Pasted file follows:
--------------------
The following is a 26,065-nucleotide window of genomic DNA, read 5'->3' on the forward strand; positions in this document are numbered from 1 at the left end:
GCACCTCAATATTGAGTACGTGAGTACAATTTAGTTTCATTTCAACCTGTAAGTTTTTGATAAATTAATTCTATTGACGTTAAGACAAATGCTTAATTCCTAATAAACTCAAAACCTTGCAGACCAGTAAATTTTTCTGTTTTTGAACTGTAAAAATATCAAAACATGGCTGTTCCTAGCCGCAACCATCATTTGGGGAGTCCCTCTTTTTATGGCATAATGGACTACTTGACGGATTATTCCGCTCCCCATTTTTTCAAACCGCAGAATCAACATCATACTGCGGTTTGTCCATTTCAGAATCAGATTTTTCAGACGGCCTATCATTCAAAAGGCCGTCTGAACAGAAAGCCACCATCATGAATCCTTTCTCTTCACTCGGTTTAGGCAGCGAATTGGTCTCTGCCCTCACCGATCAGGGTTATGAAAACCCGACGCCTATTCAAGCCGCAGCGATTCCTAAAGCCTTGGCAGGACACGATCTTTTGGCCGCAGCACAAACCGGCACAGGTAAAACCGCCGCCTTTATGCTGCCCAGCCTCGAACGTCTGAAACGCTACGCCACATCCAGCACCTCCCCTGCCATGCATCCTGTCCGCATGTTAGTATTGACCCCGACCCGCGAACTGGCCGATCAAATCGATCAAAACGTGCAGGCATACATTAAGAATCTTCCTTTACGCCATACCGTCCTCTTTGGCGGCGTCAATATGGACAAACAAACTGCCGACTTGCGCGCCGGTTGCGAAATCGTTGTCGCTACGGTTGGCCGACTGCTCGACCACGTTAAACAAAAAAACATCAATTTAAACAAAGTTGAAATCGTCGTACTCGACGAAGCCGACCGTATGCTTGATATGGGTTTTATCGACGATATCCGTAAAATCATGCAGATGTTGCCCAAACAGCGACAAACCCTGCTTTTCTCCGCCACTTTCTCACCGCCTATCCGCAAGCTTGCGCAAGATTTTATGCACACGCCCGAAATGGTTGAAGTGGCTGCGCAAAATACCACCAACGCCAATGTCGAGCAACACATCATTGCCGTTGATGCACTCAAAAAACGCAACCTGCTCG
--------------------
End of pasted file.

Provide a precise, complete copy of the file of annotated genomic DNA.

The following is a 26,065-nucleotide window of genomic DNA, read 5'->3' on the forward strand; positions in this document are numbered from 1 at the left end:
GCACCTCAATATTGAGTACGTGAGTACAATTTAGTTTCATTTCAACCTGTAAGTTTTTGATAAATTAATTCTATTGACGTTAAGACAAATGCTTAATTCCTAATAAACTCAAAACCTTGCAGACCAGTAAATTTTTCTGTTTTTGAACTGTAAAAATATCAAAACATGGCTGTTCCTAGCCGCAACCATCATTTGGGGAGTCCCTCTTTTTATGGCATAATGGACTACTTGACGGATTATTCCGCTCCCCATTTTTTCAAACCGCAGAATCAACATCATACTGCGGTTTGTCCATTTCAGAATCAGATTTTTCAGACGGCCTATCATTCAAAAGGCCGTCTGAACAGAAAGCCACCATCATGAATCCTTTCTCTTCACTCGGTTTAGGCAGCGAATTGGTCTCTGCCCTCACCGATCAGGGTTATGAAAACCCGACGCCTATTCAAGCCGCAGCGATTCCTAAAGCCTTGGCAGGACACGATCTTTTGGCCGCAGCACAAACCGGCACAGGTAAAACCGCCGCCTTTATGCTGCCCAGCCTCGAACGTCTGAAACGCTACGCCACATCCAGCACCTCCCCTGCCATGCATCCTGTCCGCATGTTAGTATTGACCCCGACCCGCGAACTGGCCGATCAAATCGATCAAAACGTGCAGGCATACATTAAGAATCTTCCTTTACGCCATACCGTCCTCTTTGGCGGCGTCAATATGGACAAACAAACTGCCGACTTGCGCGCCGGTTGCGAAATCGTTGTCGCTACGGTTGGCCGACTGCTCGACCACGTTAAACAAAAAAACATCAATTTAAACAAAGTTGAAATCGTCGTACTCGACGAAGCCGACCGTATGCTTGATATGGGTTTTATCGACGATATCCGTAAAATCATGCAGATGTTGCCCAAACAGCGACAAACCCTGCTTTTCTCCGCCACTTTCTCACCGCCTATCCGCAAGCTTGCGCAAGATTTTATGCACACGCCCGAAATGGTTGAAGTGGCTGCGCAAAATACCACCAACGCCAATGTCGAGCAACACATCATTGCCGTTGATGCACTCAAAAAACGCAACCTGCTCG